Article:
When God Feels Cruel

Let’s say you’re praying with a suffering friend who blurts out to God,

I cry to you for help and you do not answer me; I stand, and you only look at me. You have turned cruel to me.

Would you wince? He just accused God of being cruel! Yikes. Would you want to quickly pray a correction? “Lord, we’re just so thankful that you are sovereign over everything and for the reality of Romans 8:28!”

Well, your prayer might be biblical, but so would be your friend’s prayer. In fact, your hypothetical friend’s prayer is actually in the Bible (Job 30:20–21) and came out of the mouth of the man God considered the most blameless and upright on earth in his lifetime (Job 1:8).

Thank God the Bible Is So Honest

Let’s read Job’s frank prayer again:

I cry to you for help and you do not answer me; I stand, and you only look at me. You have turned cruel to me.

Doesn’t reading that anguished prayer of a godly man make you thankful? I love how honest the Bible is. The Bible just says it like it is, and sometimes just what it feels like. I love the fact that almost all of the Bible’s heroes are unvarnished, clay-footed sinners with warts we can all see. I love that sometimes they even wonder if God is just plain being cruel. Because that’s what we shortsighted, weak, doubting, clay-footed, sinning stumblers wonder at times when we’re suffering. It means there’s hope for us when we feel overwhelmed and disappointed and confused and disillusioned. The frankness of the Bible is a great mercy to us.

Our Feelings Are Unreliable Reporters

Can you identify with Job? You cry out to God in your affliction and nothing seems to change. It’s like God is just standing there watching you writhe. It feels cruel.

But this is not, in fact, what’s really happening. That wasn’t really the case for Job and it’s not really the case for us. What’s true is that God is doing far more in our affliction than we know at the time.

“God is doing far more in our affliction than we know at the time.”

For Job, he didn’t know that he was putting Satan to shame by trusting in God despite his desolate confusion. He didn’t know that his experience would encourage millions for millennia. He just knew that his pain felt unbearable at times and it didn’t seem like God was doing anything to help. And like Job, we don’t know what mind-blowing designs God has in store for what may feel unbearable and appear cruel today.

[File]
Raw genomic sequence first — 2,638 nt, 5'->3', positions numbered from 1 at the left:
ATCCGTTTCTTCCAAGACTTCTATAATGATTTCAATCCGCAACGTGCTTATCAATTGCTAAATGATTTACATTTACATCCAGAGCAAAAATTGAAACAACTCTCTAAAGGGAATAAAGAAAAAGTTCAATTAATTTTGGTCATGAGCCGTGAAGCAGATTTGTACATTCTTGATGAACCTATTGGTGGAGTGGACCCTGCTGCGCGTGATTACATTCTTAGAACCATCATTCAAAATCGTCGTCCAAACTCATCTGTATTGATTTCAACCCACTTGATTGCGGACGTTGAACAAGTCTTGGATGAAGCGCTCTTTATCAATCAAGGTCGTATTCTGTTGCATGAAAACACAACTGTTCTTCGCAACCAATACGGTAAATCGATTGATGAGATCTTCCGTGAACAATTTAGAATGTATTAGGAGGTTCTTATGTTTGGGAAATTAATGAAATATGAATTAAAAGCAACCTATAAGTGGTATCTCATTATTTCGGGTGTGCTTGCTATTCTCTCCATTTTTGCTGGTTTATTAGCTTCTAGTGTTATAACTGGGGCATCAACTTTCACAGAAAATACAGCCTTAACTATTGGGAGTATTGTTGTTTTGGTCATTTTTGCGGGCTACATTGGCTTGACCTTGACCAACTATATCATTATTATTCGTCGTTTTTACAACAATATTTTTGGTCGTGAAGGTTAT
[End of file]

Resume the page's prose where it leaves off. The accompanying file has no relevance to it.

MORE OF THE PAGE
But we do know this: God was answering Job when it seemed he wasn’t. And God was remembering David when David cried, “Will you forget me forever?” (Psalm 13:1). And when Jesus cried, “My God, My God, why have you forsaken me?” (Matthew 27:46), God had turned his face away from our sin, only to raise his Son from the dead to undying, unsurpassed, and eternal glory.

These texts and Job’s prayer and many others in the Bible help us remember that sometimes it feels like God’s being cruel when he’s really not. They remind us that we can’t trust what it feels like God is doing. We can only trust what God says he is doing. We all know from a thousand experiences that our feelings are unreliable reporters.

Be Quick to Listen, Slow to Correct, and Take Heart

But these texts also remind us that godly people sometimes feel and express these intense emotions. And often what they need from us in that moment is not an immediate remedial theological course. What they need is a fellow groaner who will sit in silence with them and, when it’s helpful, point them to the empathetic saints of Scripture who felt similar things and found God faithful after all.

“Take heart and hold on.”

Your or your loved one’s suffering may be inscrutable today. But in reality it is preparing for you or them “an eternal weight of glory beyond all comparison” (2 Corinthians 4:17). Take heart and hold on. If God feels cruel today, you will discover someday that it was a pain-induced mirage and that he had graces planned for your joy beyond anything you ever dreamed possible.

And after you have suffered a little while, the God of all grace, who has called you to his eternal glory in Christ, will himself restore, confirm, strengthen, and establish you. (1 Peter 5:10)


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